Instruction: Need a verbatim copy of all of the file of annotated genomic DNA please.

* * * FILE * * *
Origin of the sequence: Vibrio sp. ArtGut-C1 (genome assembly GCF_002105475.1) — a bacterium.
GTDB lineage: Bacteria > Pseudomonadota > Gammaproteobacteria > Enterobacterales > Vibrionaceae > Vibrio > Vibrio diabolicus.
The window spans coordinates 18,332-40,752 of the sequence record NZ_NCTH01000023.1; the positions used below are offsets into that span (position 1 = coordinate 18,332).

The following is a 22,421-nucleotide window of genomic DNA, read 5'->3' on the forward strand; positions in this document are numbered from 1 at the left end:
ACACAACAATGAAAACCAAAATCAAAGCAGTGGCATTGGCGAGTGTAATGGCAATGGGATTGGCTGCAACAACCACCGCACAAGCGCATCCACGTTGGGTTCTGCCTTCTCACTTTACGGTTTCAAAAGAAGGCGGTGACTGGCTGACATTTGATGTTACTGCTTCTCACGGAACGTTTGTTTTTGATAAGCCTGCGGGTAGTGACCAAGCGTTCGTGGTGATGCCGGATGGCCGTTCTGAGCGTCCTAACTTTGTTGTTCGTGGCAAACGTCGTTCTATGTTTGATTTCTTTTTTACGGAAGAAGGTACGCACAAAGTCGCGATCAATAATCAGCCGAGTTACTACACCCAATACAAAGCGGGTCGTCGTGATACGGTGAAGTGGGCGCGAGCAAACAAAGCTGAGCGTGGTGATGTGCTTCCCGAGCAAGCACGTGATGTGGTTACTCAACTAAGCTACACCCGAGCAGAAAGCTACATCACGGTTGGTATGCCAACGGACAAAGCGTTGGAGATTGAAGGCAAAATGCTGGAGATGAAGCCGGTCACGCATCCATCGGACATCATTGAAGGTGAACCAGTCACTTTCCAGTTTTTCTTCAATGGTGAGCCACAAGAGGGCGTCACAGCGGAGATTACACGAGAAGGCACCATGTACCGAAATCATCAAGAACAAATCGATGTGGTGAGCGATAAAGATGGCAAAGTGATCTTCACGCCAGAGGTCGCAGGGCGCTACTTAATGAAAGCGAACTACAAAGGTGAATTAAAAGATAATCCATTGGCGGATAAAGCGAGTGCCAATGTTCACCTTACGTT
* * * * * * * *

Origin of the sequence: Vibrio sp. ArtGut-C1 (genome assembly GCF_002105475.1) — a bacterium.
GTDB lineage: Bacteria > Pseudomonadota > Gammaproteobacteria > Enterobacterales > Vibrionaceae > Vibrio > Vibrio diabolicus.
The window spans coordinates 18,332-40,752 of the sequence record NZ_NCTH01000023.1; the positions used below are offsets into that span (position 1 = coordinate 18,332).

The following is a 22,421-nucleotide window of genomic DNA, read 5'->3' on the forward strand; positions in this document are numbered from 1 at the left end:
ACACAACAATGAAAACCAAAATCAAAGCAGTGGCATTGGCGAGTGTAATGGCAATGGGATTGGCTGCAACAACCACCGCACAAGCGCATCCACGTTGGGTTCTGCCTTCTCACTTTACGGTTTCAAAAGAAGGCGGTGACTGGCTGACATTTGATGTTACTGCTTCTCACGGAACGTTTGTTTTTGATAAGCCTGCGGGTAGTGACCAAGCGTTCGTGGTGATGCCGGATGGCCGTTCTGAGCGTCCTAACTTTGTTGTTCGTGGCAAACGTCGTTCTATGTTTGATTTCTTTTTTACGGAAGAAGGTACGCACAAAGTCGCGATCAATAATCAGCCGAGTTACTACACCCAATACAAAGCGGGTCGTCGTGATACGGTGAAGTGGGCGCGAGCAAACAAAGCTGAGCGTGGTGATGTGCTTCCCGAGCAAGCACGTGATGTGGTTACTCAACTAAGCTACACCCGAGCAGAAAGCTACATCACGGTTGGTATGCCAACGGACAAAGCGTTGGAGATTGAAGGCAAAATGCTGGAGATGAAGCCGGTCACGCATCCATCGGACATCATTGAAGGTGAACCAGTCACTTTCCAGTTTTTCTTCAATGGTGAGCCACAAGAGGGCGTCACAGCGGAGATTACACGAGAAGGCACCATGTACCGAAATCATCAAGAACAAATCGATGTGGTGAGCGATAAAGATGGCAAAGTGATCTTCACGCCAGAGGTCGCAGGGCGCTACTTAATGAAAGCGAACTACAAAGGTGAATTAAAAGATAATCCATTGGCGGATAAAGCGAGTGCCAATGTTCACCTTACGTT